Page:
One example of a business that successfully creates employee experiences is WeWork. Each year, the coworking company takes more than 8,000 global employees to “Summer Camp.” Over the course of a long weekend, employees enjoy concerts from headliners such as Lorde and Bastille and speeches from the likes of Deepak Chopra. In addition, Summer Camp includes workshops to inspire mindfulness, teamwork and connections. For a company whose employees are scattered across the globe, this experience is invaluable.
You don’t have to plan your own Summer Camp to inspire your employees, though. What about something as commonplace as an employee’s first day? Savvy companies know the importance of cultivating employee experiences, right down to the people new hires will meet and the way they’re greeted. Cloud computing firm Digital Ocean seeks to elevate new hires from day one, building an experience around the walk to a new desk that includes balloons, a handwritten welcome note, champagne, and branded company swag.
Weaving an experiential mindset
Talking about a radical change is all well and good, but how can business leaders actually get their teams on board with the power of experiences? Developing those transformative moments is not an easy task, and it’s extremely hard to do if you’re buried in the day-to-day of keeping a company afloat. Here are a few ways to stitch these paradigm shifts into your company’s fabric:
1. Talk about it
As simple as it sounds, new ideas will never take off if you aren’t willing to verbalize them consistently. That means educating yourself on experiential thinking first and then asking your leadership team to consider how experiences can solve problems.
When Mattress Firm’s CEO was concerned about decreased sales and wanted to inspire its salespeople to get things back on track, he worked with me to take an unconventional approach. We scrapped the annual BEDTalks conference in favor of a “roadshow.”
The CEO piled the company’s executive team on a bus and visited dozens of retail locations across the country, getting time with employees and creating genuine inspiration to turn sales around. Every city they hit outperformed sales expectations as a direct result. Without throwing out the old rulebook and being receptive to new ideas, the Mattress Firm leadership team would never have achieved these results.
2. Find a partner
Few companies have someone on their leadership teams devoted to experiences. Instead, the people who create experiences are scattered throughout their companies without the necessary access to identify key opportunities or drive an agenda across departments. By working with an experiential partner, you can solve that problem.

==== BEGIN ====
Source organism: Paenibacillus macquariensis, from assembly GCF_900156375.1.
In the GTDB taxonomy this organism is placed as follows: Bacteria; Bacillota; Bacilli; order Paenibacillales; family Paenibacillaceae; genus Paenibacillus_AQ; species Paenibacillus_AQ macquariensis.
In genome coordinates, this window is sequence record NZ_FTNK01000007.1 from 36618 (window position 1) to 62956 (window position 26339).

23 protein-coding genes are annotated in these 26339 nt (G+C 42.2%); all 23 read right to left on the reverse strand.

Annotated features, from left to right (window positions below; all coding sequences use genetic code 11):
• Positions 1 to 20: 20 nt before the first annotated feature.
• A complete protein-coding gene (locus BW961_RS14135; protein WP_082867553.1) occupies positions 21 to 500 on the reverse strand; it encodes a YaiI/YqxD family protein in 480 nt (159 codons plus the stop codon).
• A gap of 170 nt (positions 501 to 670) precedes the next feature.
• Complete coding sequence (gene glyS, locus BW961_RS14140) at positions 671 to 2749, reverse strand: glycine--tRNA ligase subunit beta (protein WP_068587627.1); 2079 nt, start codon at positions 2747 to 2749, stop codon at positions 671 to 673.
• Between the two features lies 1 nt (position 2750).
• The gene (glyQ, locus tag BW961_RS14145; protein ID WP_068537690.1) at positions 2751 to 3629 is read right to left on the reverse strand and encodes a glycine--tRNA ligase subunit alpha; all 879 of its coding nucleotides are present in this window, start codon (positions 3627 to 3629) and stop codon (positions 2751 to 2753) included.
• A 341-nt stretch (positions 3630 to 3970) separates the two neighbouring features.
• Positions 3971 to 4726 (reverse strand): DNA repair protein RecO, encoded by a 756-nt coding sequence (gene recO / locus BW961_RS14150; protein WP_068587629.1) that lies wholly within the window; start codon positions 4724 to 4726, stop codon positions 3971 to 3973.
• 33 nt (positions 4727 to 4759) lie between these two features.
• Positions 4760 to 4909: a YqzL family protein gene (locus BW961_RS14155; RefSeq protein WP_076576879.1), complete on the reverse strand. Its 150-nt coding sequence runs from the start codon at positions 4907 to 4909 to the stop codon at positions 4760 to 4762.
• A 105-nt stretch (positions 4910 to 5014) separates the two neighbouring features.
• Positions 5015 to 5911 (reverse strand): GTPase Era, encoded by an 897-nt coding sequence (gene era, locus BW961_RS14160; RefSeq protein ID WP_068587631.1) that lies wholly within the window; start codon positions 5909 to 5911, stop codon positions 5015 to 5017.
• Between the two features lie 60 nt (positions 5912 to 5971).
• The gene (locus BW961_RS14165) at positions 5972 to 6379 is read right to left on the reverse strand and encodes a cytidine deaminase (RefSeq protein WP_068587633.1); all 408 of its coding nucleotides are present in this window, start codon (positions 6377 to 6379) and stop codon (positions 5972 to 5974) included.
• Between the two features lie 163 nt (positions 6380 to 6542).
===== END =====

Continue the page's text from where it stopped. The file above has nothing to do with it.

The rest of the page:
After seeing the high value of experiences for B2B brands, GE wanted to create its own initiative, Healthymagination. The company partnered with agencyEA to build mock movie sets depicting everything from a clinic in rural Africa to a crowded emergency room in the U.S. These scenes inspired attendant doctors to share stories and connect with GE’s healthcare tech in a more substantive way – something they would have struggled to accomplish without this unique approach.
3. Pull the leadership team out of their work
They might initially scoff at the power of experiences in the workplace, but your leadership team should consider how the world has changed so dramatically elsewhere. Think about the resorts and theme parks their kids beg them to visit on vacation or the way sporting events have evolved so dramatically in their lifetimes. Find ways to mimic those memorable moments in your brand experience.
Executives at Bass Pro Shops have embraced this notion. Through “Outdoor World” showrooms – complete with seminars on turkey hunting and professional fishermen showing off lures – entertainment has been interwoven with retail to create an immersive experience for every customer that steps into a Bass Pro Shops location. By seeing entertainment and experience as pieces of the whole alongside store design and merchandising, Bass Pro’s team has made customer connection an essential element of the brand.
People want experiences. They dream about experiences. They pay for experiences. Customers remember and are personally affected by experiences in a stronger way than anything else. That is real branding power – if you know how to wield it.